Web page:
A friend recently asked me about the effectiveness of blogs, so I thought I would repeat my advice in a blog post here. Feel free to comment or react, because everyone will have different experiences.


In general, for new authors in a genre, I believe a blog that merely promotes the content of your book is not likely to be successful in stimulating sales because it presumes you have an existing audience and people care about your book. For writers starting off, I think the key is to invest in a long-term strategy (say 12 months) of slowly building awareness of your work as an author and, by extension, build an audience for your book. A blog and a web site will be the most effective tools you have for building your audience and readership, but they are *long term* investments and labor intensive. The key is to stick with it and not give up.

 

A blog, unlike a web site, is also an interactive tool. Not only do you need to post on your own blog, you need to interact with other bloggers. And some reader communities are more connected in the new media than others. The sci-fi and fantasy reading communities, for example, are very engaged and plugged in on-line, so blogging and commenting on blogs will be easier and more effective than in my fiction genre of young-adult literature. It’s virtually impossible for me to get directly to my readers (young teenagers), so I have to focus on their parents and teachers. I’ve slowly started to crack into these blogs (with the help of readerviews.com and bloggingauthors.com).

 

To date, few fiction book sales can be traced to my blogging efforts. This is largely because, as I mentioned above, I’ve not positioned myself or this blog strategically for this market. My primary blog Adaptation is successful for just starting out (less than a year), and I’ve received a number of hits and site referrals, but it doesn’t really do much to promote A Warrior’s Soul: The is blog about the business of writing. So, most visitors are writers, not readers. Ergo, I don’t sell young-adult novels through this blog.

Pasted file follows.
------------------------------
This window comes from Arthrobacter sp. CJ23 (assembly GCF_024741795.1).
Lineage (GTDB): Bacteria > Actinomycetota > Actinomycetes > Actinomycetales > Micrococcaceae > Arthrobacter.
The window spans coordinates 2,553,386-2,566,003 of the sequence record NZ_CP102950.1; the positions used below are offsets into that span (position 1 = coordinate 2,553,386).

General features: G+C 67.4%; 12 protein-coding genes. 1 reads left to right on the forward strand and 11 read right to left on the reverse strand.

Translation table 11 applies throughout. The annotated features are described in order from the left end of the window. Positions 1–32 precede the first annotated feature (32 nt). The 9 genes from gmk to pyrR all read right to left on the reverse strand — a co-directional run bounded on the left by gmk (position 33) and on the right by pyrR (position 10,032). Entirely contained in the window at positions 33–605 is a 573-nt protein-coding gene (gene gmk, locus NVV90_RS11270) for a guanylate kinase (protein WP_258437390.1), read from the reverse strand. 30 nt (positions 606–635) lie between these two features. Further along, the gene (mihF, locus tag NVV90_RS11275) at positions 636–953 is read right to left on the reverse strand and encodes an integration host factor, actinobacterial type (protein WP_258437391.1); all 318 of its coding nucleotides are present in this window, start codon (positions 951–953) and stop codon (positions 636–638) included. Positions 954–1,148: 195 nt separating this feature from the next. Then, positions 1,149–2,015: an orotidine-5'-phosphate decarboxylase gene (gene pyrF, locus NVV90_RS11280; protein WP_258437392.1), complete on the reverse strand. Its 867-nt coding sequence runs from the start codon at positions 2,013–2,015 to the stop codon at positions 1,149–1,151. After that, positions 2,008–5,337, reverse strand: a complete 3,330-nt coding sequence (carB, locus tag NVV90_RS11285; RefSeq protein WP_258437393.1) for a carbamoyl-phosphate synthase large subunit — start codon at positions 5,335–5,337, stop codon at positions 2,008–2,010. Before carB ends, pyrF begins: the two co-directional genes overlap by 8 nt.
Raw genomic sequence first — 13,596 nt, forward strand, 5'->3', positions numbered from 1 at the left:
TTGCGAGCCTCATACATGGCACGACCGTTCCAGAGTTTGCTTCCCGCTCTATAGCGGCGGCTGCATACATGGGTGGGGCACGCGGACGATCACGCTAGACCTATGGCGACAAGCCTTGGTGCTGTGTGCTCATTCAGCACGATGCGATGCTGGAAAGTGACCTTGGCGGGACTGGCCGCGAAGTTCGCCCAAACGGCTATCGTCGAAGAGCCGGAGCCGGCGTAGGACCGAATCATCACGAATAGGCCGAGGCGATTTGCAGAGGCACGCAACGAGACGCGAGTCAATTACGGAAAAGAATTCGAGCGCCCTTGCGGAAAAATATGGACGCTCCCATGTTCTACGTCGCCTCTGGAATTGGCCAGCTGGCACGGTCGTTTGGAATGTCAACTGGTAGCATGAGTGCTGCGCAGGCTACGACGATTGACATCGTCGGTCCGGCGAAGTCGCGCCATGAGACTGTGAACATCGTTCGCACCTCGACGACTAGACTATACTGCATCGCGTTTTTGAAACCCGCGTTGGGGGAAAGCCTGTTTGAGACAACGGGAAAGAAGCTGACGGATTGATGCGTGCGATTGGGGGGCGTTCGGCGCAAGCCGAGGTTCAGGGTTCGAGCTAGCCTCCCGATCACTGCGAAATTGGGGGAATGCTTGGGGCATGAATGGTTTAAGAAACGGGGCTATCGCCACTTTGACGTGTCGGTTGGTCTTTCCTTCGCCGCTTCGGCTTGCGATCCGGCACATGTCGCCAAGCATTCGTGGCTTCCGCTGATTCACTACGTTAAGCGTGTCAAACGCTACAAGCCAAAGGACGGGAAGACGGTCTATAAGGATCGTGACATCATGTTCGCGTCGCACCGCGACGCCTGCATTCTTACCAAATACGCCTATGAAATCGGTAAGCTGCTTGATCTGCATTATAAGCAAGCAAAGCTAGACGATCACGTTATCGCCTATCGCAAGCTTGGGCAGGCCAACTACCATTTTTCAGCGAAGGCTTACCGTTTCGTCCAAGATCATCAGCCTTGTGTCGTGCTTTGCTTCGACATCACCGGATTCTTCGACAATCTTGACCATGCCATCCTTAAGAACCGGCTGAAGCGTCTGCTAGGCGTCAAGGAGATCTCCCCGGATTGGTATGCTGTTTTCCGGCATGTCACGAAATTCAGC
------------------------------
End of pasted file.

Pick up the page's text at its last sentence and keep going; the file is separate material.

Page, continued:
I’ve toyed with establishing a blog for A Warrior’s Soul, but don’t think I really have the time to make that kind of investment. So, I’m using my web site as a poorman’s substitute. Also, complicating my approach is two books that are in the same genre but completely different in tone, characters, and storylines (one is a pirate themed historical romance targeted toward older teens and the other is a contemporary martial arts action story targeted toward young teans). Thus, I am spread way too thin trying to reach too wide of an audience.

 

So, what’s the bottom line? I think the keys to a successful blog that sells books are:




  • Strategic focus for content;


  • A clear target audience that includes readers;


  • Consistent and high quality content, 4-6 posts per week, that mixes promoting your own work (e.g., good news & reviews) as well as content of more general interest to you audience/readers;


  • A long-term, multiyear focus;


  • Interaction with the similar blogs and bloggers.
If these elements are in place, I think blogs are effective marketing tools and can really help sell books; it’s also just good ol’ marketing adapted to the Internet. 

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The Power of Movies (Versus Books)

Here’s a reality check for us book authors.

The Hunger Games movie took in $153 million during its opening weekend. That translates into about 19.5 million people seeing the film over over a three-day period (based on an average ticket price of $7.83).
 
Scholastic, the publisher of the blockbuster trilogy by Suzanne Collins, reports that 17.5 million copies of the first book are in print as of April 1, 2012. The first book was published in September 2008, two and a half years ago.

Let’s not discount the power of film and movies in popular culture.

Quick observation: Appealing to a broader audience naturally means narrowing the focus of the story, reducing its complexity and nuance as a result.